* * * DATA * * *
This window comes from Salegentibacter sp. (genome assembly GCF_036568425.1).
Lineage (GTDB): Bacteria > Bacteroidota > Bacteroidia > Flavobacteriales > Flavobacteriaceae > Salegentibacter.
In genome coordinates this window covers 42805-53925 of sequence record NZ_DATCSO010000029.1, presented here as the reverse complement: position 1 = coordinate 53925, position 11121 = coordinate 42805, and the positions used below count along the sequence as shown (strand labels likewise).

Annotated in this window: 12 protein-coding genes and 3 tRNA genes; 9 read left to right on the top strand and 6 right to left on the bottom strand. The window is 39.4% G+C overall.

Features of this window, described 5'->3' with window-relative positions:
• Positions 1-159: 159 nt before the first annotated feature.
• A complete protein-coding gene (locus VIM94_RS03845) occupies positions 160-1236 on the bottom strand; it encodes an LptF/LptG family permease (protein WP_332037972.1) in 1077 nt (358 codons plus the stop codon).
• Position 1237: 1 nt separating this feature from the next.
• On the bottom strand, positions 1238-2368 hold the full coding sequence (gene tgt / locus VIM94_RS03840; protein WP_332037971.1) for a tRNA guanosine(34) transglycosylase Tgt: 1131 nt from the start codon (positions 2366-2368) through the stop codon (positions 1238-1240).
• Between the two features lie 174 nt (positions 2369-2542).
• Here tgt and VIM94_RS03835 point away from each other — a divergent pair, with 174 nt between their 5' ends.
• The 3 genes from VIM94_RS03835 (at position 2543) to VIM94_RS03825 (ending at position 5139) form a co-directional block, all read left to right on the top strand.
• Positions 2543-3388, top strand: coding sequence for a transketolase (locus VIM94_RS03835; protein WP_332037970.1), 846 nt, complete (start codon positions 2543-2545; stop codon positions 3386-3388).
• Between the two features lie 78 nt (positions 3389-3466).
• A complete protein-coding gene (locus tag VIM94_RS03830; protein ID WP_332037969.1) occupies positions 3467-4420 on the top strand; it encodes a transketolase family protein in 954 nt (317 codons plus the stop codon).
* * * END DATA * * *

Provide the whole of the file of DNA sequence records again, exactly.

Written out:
This window comes from Salegentibacter sp. (genome assembly GCF_036568425.1).
Lineage (GTDB): Bacteria > Bacteroidota > Bacteroidia > Flavobacteriales > Flavobacteriaceae > Salegentibacter.
In genome coordinates this window covers 42805-53925 of sequence record NZ_DATCSO010000029.1, presented here as the reverse complement: position 1 = coordinate 53925, position 11121 = coordinate 42805, and the positions used below count along the sequence as shown (strand labels likewise).

Annotated in this window: 12 protein-coding genes and 3 tRNA genes; 9 read left to right on the top strand and 6 right to left on the bottom strand. The window is 39.4% G+C overall.

Features of this window, described 5'->3' with window-relative positions:
• Positions 1-159: 159 nt before the first annotated feature.
• A complete protein-coding gene (locus VIM94_RS03845) occupies positions 160-1236 on the bottom strand; it encodes an LptF/LptG family permease (protein WP_332037972.1) in 1077 nt (358 codons plus the stop codon).
• Position 1237: 1 nt separating this feature from the next.
• On the bottom strand, positions 1238-2368 hold the full coding sequence (gene tgt / locus VIM94_RS03840; protein WP_332037971.1) for a tRNA guanosine(34) transglycosylase Tgt: 1131 nt from the start codon (positions 2366-2368) through the stop codon (positions 1238-1240).
• Between the two features lie 174 nt (positions 2369-2542).
• Here tgt and VIM94_RS03835 point away from each other — a divergent pair, with 174 nt between their 5' ends.
• The 3 genes from VIM94_RS03835 (at position 2543) to VIM94_RS03825 (ending at position 5139) form a co-directional block, all read left to right on the top strand.
• Positions 2543-3388, top strand: coding sequence for a transketolase (locus VIM94_RS03835; protein WP_332037970.1), 846 nt, complete (start codon positions 2543-2545; stop codon positions 3386-3388).
• Between the two features lie 78 nt (positions 3389-3466).
• A complete protein-coding gene (locus tag VIM94_RS03830; protein ID WP_332037969.1) occupies positions 3467-4420 on the top strand; it encodes a transketolase family protein in 954 nt (317 codons plus the stop codon).